Demand is growing in the corporate world for faster and more standardised banking formats – leading to the increasing popularity of Cash Management (camt).
Although not (yet) compulsory, camt is enjoying enthusiastic uptake from financial institutions keen to meet client demand for straight-through processing (STP). STP allows information entered electronically to be automatically forwarded through the payment chain to the final recipient, without this information having to be manually re-entered at every step.
Across Europe, banks have already had to make progress in this direction through the obligatory roll-out of SEPA. As of 1st February this year, national payment formats for credit transfers and direct debits have been replaced with standardised ISO 20022 XML SEPA formats. However, when it comes to reconciling accounts, localised formats are not always compatible. This leads to high costs and inefficiencies for globalised companies trying to move their money around.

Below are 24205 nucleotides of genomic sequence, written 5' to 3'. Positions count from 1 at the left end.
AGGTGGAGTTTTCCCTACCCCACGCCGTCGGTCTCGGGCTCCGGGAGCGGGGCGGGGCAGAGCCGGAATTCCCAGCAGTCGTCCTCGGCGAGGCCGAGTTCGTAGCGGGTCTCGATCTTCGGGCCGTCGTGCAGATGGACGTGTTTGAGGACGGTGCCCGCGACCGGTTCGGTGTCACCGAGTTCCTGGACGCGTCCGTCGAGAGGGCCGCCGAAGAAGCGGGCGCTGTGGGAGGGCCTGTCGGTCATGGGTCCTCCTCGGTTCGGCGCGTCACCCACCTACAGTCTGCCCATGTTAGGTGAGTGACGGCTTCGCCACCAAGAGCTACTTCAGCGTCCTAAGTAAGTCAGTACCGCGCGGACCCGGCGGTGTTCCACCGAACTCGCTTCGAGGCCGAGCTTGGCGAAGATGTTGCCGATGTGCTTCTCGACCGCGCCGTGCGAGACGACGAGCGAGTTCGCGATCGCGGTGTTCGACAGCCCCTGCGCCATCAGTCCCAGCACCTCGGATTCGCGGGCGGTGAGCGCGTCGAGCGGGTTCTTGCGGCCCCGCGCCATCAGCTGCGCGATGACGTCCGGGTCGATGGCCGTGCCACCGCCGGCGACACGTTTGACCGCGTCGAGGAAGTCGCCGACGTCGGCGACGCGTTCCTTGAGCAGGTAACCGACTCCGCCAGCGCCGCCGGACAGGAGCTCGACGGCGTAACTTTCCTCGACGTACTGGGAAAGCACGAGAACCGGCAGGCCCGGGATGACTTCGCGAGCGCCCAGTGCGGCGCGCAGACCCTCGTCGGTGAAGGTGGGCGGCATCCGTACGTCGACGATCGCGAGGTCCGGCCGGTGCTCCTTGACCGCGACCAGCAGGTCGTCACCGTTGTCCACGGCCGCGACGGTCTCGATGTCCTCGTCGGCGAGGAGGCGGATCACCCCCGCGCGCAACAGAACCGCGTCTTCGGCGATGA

Camt addresses this issue by taking ISO 20022 formats a step further. It contains all the information needed for corporate reconciliation management, provides more detailed and structured information, and improves compatibility – all of which is geared towards greater harmonisation of the market. It also meets the international standard for XML and, in 2009, the European Central Bank (ECB) published a recommendation for enhancing STP by using camt bank-to-customer messages.
Perhaps most compellingly, German banks must already offer camt on the request of their clients and many believe that it will soon become the norm, if not obligatory, elsewhere. For financial and banking institutions that have already invested in bringing their organisation in line with SEPA regulations, a voluntary switch to more effective camt solutions could not only improve their current processes, but save regulatory headaches further down the line.
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